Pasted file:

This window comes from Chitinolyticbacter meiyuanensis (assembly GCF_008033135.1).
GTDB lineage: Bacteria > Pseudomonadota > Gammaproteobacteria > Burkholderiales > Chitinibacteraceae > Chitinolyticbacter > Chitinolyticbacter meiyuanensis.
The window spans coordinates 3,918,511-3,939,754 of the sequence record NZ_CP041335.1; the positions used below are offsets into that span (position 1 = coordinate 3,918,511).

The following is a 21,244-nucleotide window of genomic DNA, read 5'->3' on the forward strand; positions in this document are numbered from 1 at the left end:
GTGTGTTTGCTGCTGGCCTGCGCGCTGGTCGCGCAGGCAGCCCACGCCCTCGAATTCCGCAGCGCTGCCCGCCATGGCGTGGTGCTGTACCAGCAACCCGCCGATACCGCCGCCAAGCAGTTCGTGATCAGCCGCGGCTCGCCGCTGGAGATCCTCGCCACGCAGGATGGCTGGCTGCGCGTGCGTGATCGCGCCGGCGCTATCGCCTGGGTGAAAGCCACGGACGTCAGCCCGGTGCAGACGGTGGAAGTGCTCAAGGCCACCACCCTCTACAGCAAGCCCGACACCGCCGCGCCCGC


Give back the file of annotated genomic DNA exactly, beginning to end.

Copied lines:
This window comes from Chitinolyticbacter meiyuanensis (assembly GCF_008033135.1).
GTDB lineage: Bacteria > Pseudomonadota > Gammaproteobacteria > Burkholderiales > Chitinibacteraceae > Chitinolyticbacter > Chitinolyticbacter meiyuanensis.
The window spans coordinates 3,918,511-3,939,754 of the sequence record NZ_CP041335.1; the positions used below are offsets into that span (position 1 = coordinate 3,918,511).

The following is a 21,244-nucleotide window of genomic DNA, read 5'->3' on the forward strand; positions in this document are numbered from 1 at the left end:
GTGTGTTTGCTGCTGGCCTGCGCGCTGGTCGCGCAGGCAGCCCACGCCCTCGAATTCCGCAGCGCTGCCCGCCATGGCGTGGTGCTGTACCAGCAACCCGCCGATACCGCCGCCAAGCAGTTCGTGATCAGCCGCGGCTCGCCGCTGGAGATCCTCGCCACGCAGGATGGCTGGCTGCGCGTGCGTGATCGCGCCGGCGCTATCGCCTGGGTGAAAGCCACGGACGTCAGCCCGGTGCAGACGGTGGAAGTGCTCAAGGCCACCACCCTCTACAGCAAGCCCGACACCGCCGCGCCCGC